When running in the hot temps, you should be ready to slow down if necessary. I find that if I take it a bit easier, the run does not hit me as hard as if I am trying to run at my normal pace.
If you stop sweating, your body is not hydrated enough and that is a sign that you could find yourself in trouble. This is why it is so important to drink water before, during and post-run. Some runners also take in electrolyte drinks. For me, it depends on how long and far I plan to run, on what I need to hydrate with.
Many people find that their heart rate elevates more quickly in hot temps. If you train by heart rate, you may find yourself needing more walk breaks in order to keep your heart rate in check.
Remember: the hot temps don’t last forever nor are they every single day. Give yourself grace and patience when the heat has you struggling.
Running during hot temperatures will often leave you feeling completely sapped of energy. You may find you need more rest and/or a long night’s sleep to recover. Try to listen to your body. I get it, that can be hard to do in the summer when everyone else is out having fun!
Although it may be tempting to neglect cool down and stretching after a hot workout, you still need to do these things. Moving yourself to a cool or shaded place for stretching and/or foam rolling is a great idea. Enjoy that luxury!
Get yourself some icy cold water or some type of sports drink and get some into your body soon after your run. Fueling is always important, even if your body says it does not want to take in calories after a hard, hot effort. Here is where a blended protein shake can be your best friend.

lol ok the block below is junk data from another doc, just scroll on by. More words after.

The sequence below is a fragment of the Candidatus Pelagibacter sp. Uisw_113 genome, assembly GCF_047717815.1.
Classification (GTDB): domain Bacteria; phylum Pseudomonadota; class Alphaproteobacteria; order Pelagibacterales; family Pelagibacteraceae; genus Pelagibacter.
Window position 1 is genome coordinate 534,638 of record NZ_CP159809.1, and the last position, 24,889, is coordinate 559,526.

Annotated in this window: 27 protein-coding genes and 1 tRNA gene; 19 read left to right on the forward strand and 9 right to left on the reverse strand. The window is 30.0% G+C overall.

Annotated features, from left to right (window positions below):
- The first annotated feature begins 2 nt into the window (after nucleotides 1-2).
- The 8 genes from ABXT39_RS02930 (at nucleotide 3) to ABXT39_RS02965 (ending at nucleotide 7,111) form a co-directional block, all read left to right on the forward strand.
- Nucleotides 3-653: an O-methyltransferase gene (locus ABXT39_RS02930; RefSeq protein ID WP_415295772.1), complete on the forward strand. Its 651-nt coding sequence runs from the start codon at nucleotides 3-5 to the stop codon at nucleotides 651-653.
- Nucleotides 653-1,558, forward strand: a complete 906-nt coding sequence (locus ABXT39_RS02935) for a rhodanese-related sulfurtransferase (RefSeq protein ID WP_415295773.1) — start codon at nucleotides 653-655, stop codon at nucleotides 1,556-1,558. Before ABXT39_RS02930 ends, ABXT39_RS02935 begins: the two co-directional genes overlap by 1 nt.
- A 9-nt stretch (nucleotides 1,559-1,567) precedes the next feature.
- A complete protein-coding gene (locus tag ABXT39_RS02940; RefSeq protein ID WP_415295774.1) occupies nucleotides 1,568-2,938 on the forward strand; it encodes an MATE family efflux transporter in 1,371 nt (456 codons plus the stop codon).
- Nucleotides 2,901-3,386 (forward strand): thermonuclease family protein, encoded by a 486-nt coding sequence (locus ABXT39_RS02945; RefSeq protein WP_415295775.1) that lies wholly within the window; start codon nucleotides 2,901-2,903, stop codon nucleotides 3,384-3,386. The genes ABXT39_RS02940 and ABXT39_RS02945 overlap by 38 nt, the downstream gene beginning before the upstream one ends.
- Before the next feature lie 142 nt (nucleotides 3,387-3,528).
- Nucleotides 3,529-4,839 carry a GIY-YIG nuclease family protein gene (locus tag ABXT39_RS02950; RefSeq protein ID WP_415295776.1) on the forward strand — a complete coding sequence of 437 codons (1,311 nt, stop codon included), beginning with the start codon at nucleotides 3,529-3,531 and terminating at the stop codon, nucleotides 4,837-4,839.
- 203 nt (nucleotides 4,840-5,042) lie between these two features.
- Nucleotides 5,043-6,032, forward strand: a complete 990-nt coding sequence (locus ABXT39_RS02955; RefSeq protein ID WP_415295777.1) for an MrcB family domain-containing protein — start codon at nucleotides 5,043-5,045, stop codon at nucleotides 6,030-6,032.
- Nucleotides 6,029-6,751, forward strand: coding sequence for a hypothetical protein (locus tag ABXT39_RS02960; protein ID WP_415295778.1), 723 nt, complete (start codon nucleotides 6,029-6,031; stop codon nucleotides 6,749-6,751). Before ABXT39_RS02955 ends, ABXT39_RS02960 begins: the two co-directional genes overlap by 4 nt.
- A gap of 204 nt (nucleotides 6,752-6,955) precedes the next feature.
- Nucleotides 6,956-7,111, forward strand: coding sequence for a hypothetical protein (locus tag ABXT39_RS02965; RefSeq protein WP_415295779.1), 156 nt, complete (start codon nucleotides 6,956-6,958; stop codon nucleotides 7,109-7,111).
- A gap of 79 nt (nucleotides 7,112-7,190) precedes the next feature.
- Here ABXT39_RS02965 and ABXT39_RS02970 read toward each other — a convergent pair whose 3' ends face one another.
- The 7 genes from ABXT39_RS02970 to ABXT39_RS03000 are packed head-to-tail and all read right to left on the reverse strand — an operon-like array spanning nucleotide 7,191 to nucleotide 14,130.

Getting out of your sweaty clothes and enjoying a cool shower will make you feel like a million bucks. Don’t delay that, if you can!
My Gal Pals
A group of friends and I have a weekly “longer” run. Since this run takes place Sunday after church services, we do not beat the morning sun. This week, it was 93 degrees and humid when we took off at 10:00 a.m. Knowing we would likely struggle some, I filled my hydration belt, tucked a bunch of fuel in my pockets, and grabbed a $5 dollar bill.
While running along a business district, we came upon a man watering his flowers. Imagine our excitement as we approached. “Please spray us!” The nice man happily obliged as we danced through his water spray. He was nice enough to pose for a picture with us after.
Our plan was to stop at about the 4-mile mark, which we knew to be about halfway, to fill the bottles in my hydration belt. It was hot and sticky so I insisted everyone step inside the gas station for at least a minute. As we splashed water on our faces and filled the water bottles, Taylor spotted a freezer with individual popsicles and ice cream bars.
I had been peeking at the sports drink, but a fruit bar seemed like it might hit the spot. After a brief popsicle break, we headed back outside feeling pretty refreshed. Guess what we saw just a short while after that? Another sprinkler! You bet we danced through it again.
Was it the fastest run we had ever had? Nope. But you know what? We had fun. We smiled. We also kept moving.
What Temperatures are Dangerous to Run In?
Honestly, you can run in almost any temps if you have the right training, gear, and mindset. Sure, you might need to modify the plan if you plan on running in the heat, but you can likely still get out there.
You need to carry liquids, bring fuel, eat properly before heading out, and dress for the heat. If you head out knowing you might need to modify the workout by lowering the intensity or shortening the miles on the docket, you can do just fine.